Cessna CEO Pelton Says Pilot Shortage Looming

Cessna CEO Jack Pelton has been necessarily concerned about a
shortage of customers in the past 18 months but he’s shifted his gaze to a new
threat on the horizon and that’s a shortage of pilots. Pelton told the Aero
Club of Washington this week that the FAA estimates the number of student pilots will
hit a 10-year low this year. “This is a problem for all of us in aviation,
and all of us should be part of the solution,” Pelton said. “Fewer
pilots equate to less business for all of us, and it threatens the strong,
sustainable aviation system our nation counts on.”


Cessna

Pelton said the military no longer trains enough pilots to fill
airline cockpits and GI Bill-type incentives are a thing of the past. GA groups
have created numerous programs to try to stimulate growth in pilot numbers but
Pelton said now it’s time the government stepped up. “Congress should give
serious consideration to permitting flight training under the Post 9/11 GI
Bill,” he said. “We need legislation that fosters and stimulates our
industry.”

Pelton reiterated his belief that the recovery of the industry
will be long but he said there are some hopeful signs. Used aircraft inventories
are falling and flight hours are up. The perception of aviation as a wasteful
perk for the ultra rich has been turned around and the legitimate use of
aviation as a business tool has been embraced in the form of general aviation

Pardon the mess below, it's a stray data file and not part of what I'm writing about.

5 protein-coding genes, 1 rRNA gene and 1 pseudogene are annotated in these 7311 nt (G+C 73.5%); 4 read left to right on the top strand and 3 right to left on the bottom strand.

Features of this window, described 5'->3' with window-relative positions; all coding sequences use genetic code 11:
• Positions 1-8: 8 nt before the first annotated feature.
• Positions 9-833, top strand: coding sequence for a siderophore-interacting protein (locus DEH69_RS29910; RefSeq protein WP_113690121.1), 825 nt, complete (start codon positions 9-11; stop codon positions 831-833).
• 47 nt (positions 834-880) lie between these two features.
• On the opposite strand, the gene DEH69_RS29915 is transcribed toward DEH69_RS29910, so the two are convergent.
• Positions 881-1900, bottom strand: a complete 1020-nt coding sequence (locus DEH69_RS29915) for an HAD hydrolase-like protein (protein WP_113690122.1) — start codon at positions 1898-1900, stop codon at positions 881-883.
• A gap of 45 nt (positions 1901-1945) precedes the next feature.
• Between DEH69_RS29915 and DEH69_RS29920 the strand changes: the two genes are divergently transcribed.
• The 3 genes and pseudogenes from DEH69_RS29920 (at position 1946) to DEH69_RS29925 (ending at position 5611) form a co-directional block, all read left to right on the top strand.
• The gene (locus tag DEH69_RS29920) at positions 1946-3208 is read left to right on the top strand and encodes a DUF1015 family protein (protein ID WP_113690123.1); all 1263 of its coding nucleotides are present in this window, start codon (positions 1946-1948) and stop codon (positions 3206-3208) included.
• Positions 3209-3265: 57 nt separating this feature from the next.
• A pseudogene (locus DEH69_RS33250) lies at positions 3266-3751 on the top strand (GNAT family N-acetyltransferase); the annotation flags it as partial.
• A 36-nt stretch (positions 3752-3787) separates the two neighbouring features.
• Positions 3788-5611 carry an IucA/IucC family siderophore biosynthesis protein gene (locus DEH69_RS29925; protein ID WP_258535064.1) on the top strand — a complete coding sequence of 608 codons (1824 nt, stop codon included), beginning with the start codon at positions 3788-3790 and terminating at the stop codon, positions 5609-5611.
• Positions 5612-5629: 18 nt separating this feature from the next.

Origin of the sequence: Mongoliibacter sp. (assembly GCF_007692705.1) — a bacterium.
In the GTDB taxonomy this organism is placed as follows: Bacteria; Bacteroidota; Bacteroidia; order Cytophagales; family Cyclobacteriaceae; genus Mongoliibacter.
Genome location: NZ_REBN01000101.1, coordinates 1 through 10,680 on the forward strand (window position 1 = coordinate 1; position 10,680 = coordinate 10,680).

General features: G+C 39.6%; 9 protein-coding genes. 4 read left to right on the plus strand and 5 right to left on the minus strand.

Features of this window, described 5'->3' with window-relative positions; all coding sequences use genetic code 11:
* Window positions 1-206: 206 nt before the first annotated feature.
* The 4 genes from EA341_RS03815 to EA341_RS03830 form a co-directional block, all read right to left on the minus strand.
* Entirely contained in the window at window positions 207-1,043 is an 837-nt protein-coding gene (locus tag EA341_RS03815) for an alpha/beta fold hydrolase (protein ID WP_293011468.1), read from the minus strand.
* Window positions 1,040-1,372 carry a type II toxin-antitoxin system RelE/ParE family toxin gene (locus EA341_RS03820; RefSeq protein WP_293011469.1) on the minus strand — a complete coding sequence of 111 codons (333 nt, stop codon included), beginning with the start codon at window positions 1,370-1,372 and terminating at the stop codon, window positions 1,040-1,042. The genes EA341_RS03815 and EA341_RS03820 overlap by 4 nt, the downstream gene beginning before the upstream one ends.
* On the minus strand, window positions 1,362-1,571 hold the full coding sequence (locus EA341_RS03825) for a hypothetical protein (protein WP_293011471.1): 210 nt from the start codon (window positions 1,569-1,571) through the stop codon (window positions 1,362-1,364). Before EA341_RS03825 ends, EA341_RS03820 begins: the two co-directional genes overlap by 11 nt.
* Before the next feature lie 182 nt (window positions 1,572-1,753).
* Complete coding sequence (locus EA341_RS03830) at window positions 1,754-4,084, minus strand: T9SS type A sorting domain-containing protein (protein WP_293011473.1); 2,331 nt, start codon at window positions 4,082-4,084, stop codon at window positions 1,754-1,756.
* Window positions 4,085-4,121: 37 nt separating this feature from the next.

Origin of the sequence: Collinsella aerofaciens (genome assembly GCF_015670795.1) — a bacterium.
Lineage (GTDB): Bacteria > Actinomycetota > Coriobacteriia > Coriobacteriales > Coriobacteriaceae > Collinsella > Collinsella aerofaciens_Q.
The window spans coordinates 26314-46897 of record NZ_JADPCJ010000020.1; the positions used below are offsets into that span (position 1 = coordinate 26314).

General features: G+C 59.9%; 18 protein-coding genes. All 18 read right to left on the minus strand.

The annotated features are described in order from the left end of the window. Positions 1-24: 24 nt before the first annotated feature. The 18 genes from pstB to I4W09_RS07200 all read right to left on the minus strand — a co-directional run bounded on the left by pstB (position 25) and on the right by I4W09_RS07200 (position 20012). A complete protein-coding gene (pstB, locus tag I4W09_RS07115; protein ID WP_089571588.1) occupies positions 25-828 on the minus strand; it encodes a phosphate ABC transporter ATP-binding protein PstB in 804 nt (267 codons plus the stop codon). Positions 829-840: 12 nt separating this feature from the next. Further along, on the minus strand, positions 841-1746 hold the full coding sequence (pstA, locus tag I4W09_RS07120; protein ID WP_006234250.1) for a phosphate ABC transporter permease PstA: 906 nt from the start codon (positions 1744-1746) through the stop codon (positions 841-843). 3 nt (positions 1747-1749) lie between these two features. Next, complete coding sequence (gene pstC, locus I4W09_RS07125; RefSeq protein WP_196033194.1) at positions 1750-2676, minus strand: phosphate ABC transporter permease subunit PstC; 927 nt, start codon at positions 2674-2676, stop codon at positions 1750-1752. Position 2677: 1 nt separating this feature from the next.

appreciation days across the country. He said changing the perception was
largely the result of aviation groups getting together to get that message out.
The Department of Transportation has also formed a blue chip committee on the
future of aviation, of which Pelton is a member. “This cooperation we’ve
experienced in GA must span all areas of aviation,” he said.

Other quotes from Mr. Pelton:

“Fewer pilots equate to less business for all of us, and it threatens the
strong, sustainable aviation system our nation counts on.”

“General aviation is the pipeline for flight instructors and regional and
commercial pilots. A smaller pool of qualified pilots could prevent airlines
from expanding to new routes, and it could also mean lower training
requirements.”

“Gone are the days when the military was producing all the pilots the airlines
could absorb, or when a broader GI Bill funded expansive flight training for
veterans returning to civilian life.”